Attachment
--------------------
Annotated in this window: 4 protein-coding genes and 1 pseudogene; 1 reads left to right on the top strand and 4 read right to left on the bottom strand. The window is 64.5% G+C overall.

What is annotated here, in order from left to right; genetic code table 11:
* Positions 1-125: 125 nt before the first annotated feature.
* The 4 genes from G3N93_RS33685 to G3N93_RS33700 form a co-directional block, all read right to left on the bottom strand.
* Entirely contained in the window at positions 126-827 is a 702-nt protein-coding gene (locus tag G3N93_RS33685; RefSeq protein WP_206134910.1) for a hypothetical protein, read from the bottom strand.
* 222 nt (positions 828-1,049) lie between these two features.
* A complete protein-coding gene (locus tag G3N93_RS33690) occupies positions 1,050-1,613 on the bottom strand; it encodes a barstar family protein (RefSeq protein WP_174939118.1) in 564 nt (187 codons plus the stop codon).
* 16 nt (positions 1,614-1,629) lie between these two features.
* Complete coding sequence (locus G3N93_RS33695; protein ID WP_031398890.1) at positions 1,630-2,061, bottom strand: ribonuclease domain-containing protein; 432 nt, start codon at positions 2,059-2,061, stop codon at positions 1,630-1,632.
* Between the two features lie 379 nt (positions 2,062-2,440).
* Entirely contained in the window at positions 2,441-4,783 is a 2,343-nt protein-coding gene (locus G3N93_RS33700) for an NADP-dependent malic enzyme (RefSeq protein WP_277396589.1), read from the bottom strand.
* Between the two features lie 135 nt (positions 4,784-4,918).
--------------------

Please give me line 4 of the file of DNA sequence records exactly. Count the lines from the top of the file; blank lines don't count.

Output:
* The 4 genes from G3N93_RS33685 to G3N93_RS33700 form a co-directional block, all read right to left on the bottom strand.